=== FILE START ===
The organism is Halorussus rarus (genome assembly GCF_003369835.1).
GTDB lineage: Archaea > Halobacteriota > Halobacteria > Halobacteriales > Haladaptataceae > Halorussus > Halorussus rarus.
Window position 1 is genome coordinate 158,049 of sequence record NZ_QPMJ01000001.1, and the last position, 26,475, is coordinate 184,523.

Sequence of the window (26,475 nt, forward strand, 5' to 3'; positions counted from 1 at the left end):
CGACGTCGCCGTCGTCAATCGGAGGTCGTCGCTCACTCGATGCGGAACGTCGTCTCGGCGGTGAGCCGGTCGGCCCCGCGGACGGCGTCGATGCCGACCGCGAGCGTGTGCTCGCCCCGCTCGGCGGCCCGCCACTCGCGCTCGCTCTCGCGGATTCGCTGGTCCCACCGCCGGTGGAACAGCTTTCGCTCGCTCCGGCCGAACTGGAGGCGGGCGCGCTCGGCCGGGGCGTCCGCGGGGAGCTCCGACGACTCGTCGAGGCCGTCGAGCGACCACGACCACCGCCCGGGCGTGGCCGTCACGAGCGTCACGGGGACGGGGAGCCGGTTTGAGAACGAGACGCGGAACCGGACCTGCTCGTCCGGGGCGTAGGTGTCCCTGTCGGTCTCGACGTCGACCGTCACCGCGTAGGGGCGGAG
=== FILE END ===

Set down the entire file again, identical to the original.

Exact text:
The organism is Halorussus rarus (genome assembly GCF_003369835.1).
GTDB lineage: Archaea > Halobacteriota > Halobacteria > Halobacteriales > Haladaptataceae > Halorussus > Halorussus rarus.
Window position 1 is genome coordinate 158,049 of sequence record NZ_QPMJ01000001.1, and the last position, 26,475, is coordinate 184,523.

Sequence of the window (26,475 nt, forward strand, 5' to 3'; positions counted from 1 at the left end):
CGACGTCGCCGTCGTCAATCGGAGGTCGTCGCTCACTCGATGCGGAACGTCGTCTCGGCGGTGAGCCGGTCGGCCCCGCGGACGGCGTCGATGCCGACCGCGAGCGTGTGCTCGCCCCGCTCGGCGGCCCGCCACTCGCGCTCGCTCTCGCGGATTCGCTGGTCCCACCGCCGGTGGAACAGCTTTCGCTCGCTCCGGCCGAACTGGAGGCGGGCGCGCTCGGCCGGGGCGTCCGCGGGGAGCTCCGACGACTCGTCGAGGCCGTCGAGCGACCACGACCACCGCCCGGGCGTGGCCGTCACGAGCGTCACGGGGACGGGGAGCCGGTTTGAGAACGAGACGCGGAACCGGACCTGCTCGTCCGGGGCGTAGGTGTCCCTGTCGGTCTCGACGTCGACCGTCACCGCGTAGGGGCGGAG